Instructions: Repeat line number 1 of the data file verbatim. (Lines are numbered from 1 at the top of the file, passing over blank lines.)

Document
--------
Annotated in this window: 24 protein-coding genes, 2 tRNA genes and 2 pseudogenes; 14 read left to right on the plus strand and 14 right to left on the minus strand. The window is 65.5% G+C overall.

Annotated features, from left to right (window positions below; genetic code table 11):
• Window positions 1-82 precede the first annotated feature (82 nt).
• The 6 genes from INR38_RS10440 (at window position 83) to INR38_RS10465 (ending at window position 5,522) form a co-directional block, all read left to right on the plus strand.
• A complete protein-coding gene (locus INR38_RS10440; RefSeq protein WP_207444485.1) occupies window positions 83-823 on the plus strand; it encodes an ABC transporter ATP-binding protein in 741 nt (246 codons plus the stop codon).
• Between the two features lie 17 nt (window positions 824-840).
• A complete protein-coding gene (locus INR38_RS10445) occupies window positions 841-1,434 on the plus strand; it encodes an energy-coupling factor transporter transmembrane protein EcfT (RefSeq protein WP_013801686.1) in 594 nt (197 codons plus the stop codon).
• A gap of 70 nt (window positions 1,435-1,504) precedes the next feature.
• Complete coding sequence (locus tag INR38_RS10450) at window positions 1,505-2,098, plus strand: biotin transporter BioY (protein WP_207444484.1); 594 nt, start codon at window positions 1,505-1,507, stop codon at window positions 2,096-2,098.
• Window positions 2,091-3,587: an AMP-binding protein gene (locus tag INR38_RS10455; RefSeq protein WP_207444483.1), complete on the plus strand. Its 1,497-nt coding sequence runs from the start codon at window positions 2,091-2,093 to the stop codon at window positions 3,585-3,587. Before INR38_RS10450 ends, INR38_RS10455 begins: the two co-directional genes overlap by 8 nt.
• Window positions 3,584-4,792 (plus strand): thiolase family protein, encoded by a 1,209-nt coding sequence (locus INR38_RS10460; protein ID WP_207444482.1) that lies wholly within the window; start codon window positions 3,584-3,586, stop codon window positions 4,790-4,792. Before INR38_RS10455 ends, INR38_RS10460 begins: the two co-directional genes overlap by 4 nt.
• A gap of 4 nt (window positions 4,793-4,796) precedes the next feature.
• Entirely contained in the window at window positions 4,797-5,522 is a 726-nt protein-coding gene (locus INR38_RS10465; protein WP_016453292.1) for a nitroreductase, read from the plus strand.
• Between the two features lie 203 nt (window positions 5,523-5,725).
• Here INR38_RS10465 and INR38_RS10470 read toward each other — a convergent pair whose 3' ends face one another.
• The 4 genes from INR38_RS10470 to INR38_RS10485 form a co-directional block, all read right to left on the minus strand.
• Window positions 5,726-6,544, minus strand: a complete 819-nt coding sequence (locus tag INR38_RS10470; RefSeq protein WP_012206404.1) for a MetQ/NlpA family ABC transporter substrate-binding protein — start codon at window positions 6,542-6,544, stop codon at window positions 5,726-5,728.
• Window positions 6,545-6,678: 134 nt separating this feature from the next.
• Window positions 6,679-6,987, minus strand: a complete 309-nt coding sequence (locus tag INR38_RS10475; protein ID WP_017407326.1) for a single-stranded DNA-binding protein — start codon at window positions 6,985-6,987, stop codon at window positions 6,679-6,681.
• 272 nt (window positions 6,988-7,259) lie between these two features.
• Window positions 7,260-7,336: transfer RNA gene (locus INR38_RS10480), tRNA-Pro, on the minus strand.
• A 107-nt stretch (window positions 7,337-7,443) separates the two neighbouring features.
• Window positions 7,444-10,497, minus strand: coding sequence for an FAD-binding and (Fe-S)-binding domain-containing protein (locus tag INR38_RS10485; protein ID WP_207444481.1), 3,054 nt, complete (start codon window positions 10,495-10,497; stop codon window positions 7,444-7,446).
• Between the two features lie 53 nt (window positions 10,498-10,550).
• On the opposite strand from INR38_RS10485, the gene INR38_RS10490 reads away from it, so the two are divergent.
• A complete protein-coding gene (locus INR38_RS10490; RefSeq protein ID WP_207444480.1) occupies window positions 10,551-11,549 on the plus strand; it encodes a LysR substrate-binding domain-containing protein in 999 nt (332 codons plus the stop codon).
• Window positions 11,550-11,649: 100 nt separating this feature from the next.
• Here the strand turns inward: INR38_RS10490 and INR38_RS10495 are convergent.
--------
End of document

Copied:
Annotated in this window: 24 protein-coding genes, 2 tRNA genes and 2 pseudogenes; 14 read left to right on the plus strand and 14 right to left on the minus strand. The window is 65.5% G+C overall.